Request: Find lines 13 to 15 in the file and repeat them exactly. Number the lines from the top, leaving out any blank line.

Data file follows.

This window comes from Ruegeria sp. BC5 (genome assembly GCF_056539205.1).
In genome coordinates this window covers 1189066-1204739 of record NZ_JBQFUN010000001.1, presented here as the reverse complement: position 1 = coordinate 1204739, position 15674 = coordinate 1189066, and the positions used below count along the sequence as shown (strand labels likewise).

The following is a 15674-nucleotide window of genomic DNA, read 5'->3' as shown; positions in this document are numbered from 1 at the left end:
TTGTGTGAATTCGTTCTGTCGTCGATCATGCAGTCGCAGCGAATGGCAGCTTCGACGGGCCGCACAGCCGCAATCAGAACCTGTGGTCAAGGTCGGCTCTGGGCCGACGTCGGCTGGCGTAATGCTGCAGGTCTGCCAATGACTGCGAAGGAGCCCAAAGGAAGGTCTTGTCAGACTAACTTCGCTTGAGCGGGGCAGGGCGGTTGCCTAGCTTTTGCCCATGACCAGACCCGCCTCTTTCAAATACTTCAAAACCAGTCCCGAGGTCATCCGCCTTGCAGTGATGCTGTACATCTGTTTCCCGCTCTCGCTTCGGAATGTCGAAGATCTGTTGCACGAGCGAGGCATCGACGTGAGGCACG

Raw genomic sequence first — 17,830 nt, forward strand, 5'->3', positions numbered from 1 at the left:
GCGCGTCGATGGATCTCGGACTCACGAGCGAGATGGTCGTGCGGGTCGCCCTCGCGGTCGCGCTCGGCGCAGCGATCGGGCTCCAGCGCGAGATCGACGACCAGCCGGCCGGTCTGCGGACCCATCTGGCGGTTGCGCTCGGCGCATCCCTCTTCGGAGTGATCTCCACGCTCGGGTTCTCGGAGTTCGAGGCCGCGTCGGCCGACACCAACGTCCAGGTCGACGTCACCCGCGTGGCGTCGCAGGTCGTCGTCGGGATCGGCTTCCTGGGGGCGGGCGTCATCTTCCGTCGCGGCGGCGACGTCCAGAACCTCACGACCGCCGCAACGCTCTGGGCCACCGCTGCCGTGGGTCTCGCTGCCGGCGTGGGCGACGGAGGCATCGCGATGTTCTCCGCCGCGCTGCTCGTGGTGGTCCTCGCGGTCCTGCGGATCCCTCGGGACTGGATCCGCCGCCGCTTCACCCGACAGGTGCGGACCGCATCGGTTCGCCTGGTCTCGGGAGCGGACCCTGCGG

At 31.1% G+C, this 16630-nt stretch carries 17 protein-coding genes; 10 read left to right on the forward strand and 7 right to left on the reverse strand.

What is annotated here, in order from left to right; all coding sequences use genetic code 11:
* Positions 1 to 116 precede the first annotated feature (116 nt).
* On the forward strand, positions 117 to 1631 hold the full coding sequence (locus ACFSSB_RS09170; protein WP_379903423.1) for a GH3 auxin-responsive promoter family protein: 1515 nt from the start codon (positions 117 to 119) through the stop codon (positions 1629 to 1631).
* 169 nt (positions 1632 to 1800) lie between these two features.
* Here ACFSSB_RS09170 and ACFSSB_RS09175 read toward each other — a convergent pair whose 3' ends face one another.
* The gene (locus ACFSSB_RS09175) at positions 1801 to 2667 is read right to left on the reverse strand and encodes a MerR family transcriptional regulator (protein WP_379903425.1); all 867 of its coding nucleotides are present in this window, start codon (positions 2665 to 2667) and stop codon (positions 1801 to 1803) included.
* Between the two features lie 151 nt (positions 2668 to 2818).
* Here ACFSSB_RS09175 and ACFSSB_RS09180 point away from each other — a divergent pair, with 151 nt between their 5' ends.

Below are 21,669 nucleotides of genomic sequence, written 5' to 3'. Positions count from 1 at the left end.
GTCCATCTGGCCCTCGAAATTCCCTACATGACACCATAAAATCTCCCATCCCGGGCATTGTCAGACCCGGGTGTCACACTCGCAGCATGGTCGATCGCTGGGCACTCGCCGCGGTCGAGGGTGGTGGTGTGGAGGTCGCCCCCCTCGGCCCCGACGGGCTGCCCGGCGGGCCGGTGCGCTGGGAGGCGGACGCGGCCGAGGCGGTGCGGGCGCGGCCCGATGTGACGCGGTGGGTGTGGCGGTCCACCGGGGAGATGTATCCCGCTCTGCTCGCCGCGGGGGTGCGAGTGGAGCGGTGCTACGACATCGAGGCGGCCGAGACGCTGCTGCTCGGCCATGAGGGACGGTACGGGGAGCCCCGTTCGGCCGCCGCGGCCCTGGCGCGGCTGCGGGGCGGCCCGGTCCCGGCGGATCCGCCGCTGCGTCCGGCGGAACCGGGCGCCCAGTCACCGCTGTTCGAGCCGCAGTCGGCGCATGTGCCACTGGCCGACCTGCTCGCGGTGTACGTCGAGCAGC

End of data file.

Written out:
* The gene (locus ACFSSB_RS09175) at positions 1801 to 2667 is read right to left on the reverse strand and encodes a MerR family transcriptional regulator (protein WP_379903425.1); all 867 of its coding nucleotides are present in this window, start codon (positions 2665 to 2667) and stop codon (positions 1801 to 1803) included.
* Between the two features lie 151 nt (positions 2668 to 2818).
* Here ACFSSB_RS09175 and ACFSSB_RS09180 point away from each other — a divergent pair, with 151 nt between their 5' ends.